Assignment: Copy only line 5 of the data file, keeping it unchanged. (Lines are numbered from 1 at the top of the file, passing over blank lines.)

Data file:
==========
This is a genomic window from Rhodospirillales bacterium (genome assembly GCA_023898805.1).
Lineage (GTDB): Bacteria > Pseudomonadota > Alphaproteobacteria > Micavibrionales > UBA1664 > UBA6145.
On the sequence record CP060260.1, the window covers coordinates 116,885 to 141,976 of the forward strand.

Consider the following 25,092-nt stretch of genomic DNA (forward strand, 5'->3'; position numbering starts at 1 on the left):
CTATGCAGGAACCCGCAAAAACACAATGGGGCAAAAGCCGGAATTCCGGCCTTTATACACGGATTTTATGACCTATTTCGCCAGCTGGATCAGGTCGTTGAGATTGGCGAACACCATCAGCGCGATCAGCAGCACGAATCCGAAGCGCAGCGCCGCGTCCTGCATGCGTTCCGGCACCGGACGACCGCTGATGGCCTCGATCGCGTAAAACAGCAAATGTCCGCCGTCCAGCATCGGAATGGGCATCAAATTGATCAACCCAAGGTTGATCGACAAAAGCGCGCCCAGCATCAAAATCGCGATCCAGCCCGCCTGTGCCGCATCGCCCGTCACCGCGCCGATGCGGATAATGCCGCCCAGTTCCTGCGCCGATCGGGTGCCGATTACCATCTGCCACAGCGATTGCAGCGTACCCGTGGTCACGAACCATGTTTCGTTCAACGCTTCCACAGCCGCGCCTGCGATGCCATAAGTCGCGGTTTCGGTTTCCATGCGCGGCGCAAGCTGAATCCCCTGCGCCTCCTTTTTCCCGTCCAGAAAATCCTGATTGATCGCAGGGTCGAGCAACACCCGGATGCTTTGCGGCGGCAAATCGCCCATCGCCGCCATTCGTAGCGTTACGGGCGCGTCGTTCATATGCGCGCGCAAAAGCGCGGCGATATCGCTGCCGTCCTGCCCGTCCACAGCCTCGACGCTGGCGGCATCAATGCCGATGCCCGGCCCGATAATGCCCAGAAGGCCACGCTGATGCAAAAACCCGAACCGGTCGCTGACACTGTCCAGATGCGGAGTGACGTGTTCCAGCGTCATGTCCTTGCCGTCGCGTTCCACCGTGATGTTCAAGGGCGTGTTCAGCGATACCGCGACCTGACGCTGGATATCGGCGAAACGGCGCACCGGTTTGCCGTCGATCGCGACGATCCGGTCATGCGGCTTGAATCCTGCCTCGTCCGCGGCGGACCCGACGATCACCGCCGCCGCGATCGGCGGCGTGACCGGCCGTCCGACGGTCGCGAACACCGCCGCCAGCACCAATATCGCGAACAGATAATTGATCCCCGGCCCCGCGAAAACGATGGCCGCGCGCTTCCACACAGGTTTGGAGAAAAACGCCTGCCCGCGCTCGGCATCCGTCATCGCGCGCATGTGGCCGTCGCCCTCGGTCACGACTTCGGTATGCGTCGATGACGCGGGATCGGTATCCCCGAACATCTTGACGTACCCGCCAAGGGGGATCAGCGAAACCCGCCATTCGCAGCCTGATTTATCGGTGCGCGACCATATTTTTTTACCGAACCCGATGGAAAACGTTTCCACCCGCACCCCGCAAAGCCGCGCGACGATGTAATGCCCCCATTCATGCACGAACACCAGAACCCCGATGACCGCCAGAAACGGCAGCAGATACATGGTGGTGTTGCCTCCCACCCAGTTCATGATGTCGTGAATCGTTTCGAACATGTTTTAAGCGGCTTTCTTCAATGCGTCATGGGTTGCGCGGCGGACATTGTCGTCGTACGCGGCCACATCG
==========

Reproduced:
CTATGCAGGAACCCGCAAAAACACAATGGGGCAAAAGCCGGAATTCCGGCCTTTATACACGGATTTTATGACCTATTTCGCCAGCTGGATCAGGTCGTTGAGATTGGCGAACACCATCAGCGCGATCAGCAGCACGAATCCGAAGCGCAGCGCCGCGTCCTGCATGCGTTCCGGCACCGGACGACCGCTGATGGCCTCGATCGCGTAAAACAGCAAATGTCCGCCGTCCAGCATCGGAATGGGCATCAAATTGATCAACCCAAGGTTGATCGACAAAAGCGCGCCCAGCATCAAAATCGCGATCCAGCCCGCCTGTGCCGCATCGCCCGTCACCGCGCCGATGCGGATAATGCCGCCCAGTTCCTGCGCCGATCGGGTGCCGATTACCATCTGCCACAGCGATTGCAGCGTACCCGTGGTCACGAACCATGTTTCGTTCAACGCTTCCACAGCCGCGCCTGCGATGCCATAAGTCGCGGTTTCGGTTTCCATGCGCGGCGCAAGCTGAATCCCCTGCGCCTCCTTTTTCCCGTCCAGAAAATCCTGATTGATCGCAGGGTCGAGCAACACCCGGATGCTTTGCGGCGGCAAATCGCCCATCGCCGCCATTCGTAGCGTTACGGGCGCGTCGTTCATATGCGCGCGCAAAAGCGCGGCGATATCGCTGCCGTCCTGCCCGTCCACAGCCTCGACGCTGGCGGCATCAATGCCGATGCCCGGCCCGATAATGCCCAGAAGGCCACGCTGATGCAAAAACCCGAACCGGTCGCTGACACTGTCCAGATGCGGAGTGACGTGTTCCAGCGTCATGTCCTTGCCGTCGCGTTCCACCGTGATGTTCAAGGGCGTGTTCAGCGATACCGCGACCTGACGCTGGATATCGGCGAAACGGCGCACCGGTTTGCCGTCGATCGCGACGATCCGGTCATGCGGCTTGAATCCTGCCTCGTCCGCGGCGGACCCGACGATCACCGCCGCCGCGATCGGCGGCGTGACCGGCCGTCCGACGGTCGCGAACACCGCCGCCAGCACCAATATCGCGAACAGATAATTGATCCCCGGCCCCGCGAAAACGATGGCCGCGCGCTTCCACACAGGTTTGGAGAAAAACGCCTGCCCGCGCTCGGCATCCGTCATCGCGCGCATGTGGCCGTCGCCCTCGGTCACGACTTCGGTATGCGTCGATGACGCGGGATCGGTATCCCCGAACATCTTGACGTACCCGCCAAGGGGGATCAGCGAAACCCGCCATTCGCAGCCTGATTTATCGGTGCGCGACCATATTTTTTTACCGAACCCGATGGAAAACGTTTCCACCCGCACCCCGCAAAGCCGCGCGACGATGTAATGCCCCCATTCATGCACGAACACCAGAACCCCGATGACCGCCAGAAACGGCAGCAGATACATGGTGGTGTTGCCTCCCACCCAGTTCATGATGTCGTGAATCGTTTCGAACATGTTTTAAGCGGCTTTCTTCAATGCGTCATGGGTTGCGCGGCGGACATTGTCGTCGTACGCGGCCACATCG